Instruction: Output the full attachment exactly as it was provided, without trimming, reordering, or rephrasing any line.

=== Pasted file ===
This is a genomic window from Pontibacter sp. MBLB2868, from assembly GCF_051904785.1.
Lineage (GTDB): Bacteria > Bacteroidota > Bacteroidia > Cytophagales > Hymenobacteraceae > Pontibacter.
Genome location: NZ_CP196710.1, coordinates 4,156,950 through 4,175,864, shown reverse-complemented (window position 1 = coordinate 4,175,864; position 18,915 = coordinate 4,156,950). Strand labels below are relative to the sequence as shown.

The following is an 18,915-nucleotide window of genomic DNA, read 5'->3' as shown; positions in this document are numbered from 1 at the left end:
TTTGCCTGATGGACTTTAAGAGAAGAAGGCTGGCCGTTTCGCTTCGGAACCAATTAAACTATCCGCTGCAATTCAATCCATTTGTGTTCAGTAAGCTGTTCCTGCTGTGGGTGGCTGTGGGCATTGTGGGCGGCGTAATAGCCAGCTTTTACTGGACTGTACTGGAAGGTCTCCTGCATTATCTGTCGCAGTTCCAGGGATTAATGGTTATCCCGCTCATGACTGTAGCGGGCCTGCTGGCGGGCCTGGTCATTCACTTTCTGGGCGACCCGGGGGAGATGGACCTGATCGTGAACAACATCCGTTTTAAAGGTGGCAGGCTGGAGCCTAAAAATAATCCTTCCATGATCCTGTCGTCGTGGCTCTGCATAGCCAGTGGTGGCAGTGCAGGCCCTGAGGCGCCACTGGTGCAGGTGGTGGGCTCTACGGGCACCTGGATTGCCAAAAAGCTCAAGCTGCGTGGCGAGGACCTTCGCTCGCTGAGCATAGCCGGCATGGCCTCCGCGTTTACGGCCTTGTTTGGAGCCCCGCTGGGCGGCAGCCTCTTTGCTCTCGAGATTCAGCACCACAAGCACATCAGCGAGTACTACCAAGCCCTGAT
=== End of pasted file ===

This is a genomic window from Pontibacter sp. MBLB2868, from assembly GCF_051904785.1.
Lineage (GTDB): Bacteria > Bacteroidota > Bacteroidia > Cytophagales > Hymenobacteraceae > Pontibacter.
Genome location: NZ_CP196710.1, coordinates 4,156,950 through 4,175,864, shown reverse-complemented (window position 1 = coordinate 4,175,864; position 18,915 = coordinate 4,156,950). Strand labels below are relative to the sequence as shown.

The following is an 18,915-nucleotide window of genomic DNA, read 5'->3' as shown; positions in this document are numbered from 1 at the left end:
TTTGCCTGATGGACTTTAAGAGAAGAAGGCTGGCCGTTTCGCTTCGGAACCAATTAAACTATCCGCTGCAATTCAATCCATTTGTGTTCAGTAAGCTGTTCCTGCTGTGGGTGGCTGTGGGCATTGTGGGCGGCGTAATAGCCAGCTTTTACTGGACTGTACTGGAAGGTCTCCTGCATTATCTGTCGCAGTTCCAGGGATTAATGGTTATCCCGCTCATGACTGTAGCGGGCCTGCTGGCGGGCCTGGTCATTCACTTTCTGGGCGACCCGGGGGAGATGGACCTGATCGTGAACAACATCCGTTTTAAAGGTGGCAGGCTGGAGCCTAAAAATAATCCTTCCATGATCCTGTCGTCGTGGCTCTGCATAGCCAGTGGTGGCAGTGCAGGCCCTGAGGCGCCACTGGTGCAGGTGGTGGGCTCTACGGGCACCTGGATTGCCAAAAAGCTCAAGCTGCGTGGCGAGGACCTTCGCTCGCTGAGCATAGCCGGCATGGCCTCCGCGTTTACGGCCTTGTTTGGAGCCCCGCTGGGCGGCAGCCTCTTTGCTCTCGAGATTCAGCACCACAAGCACATCAGCGAGTACTACCAAGCCCTGAT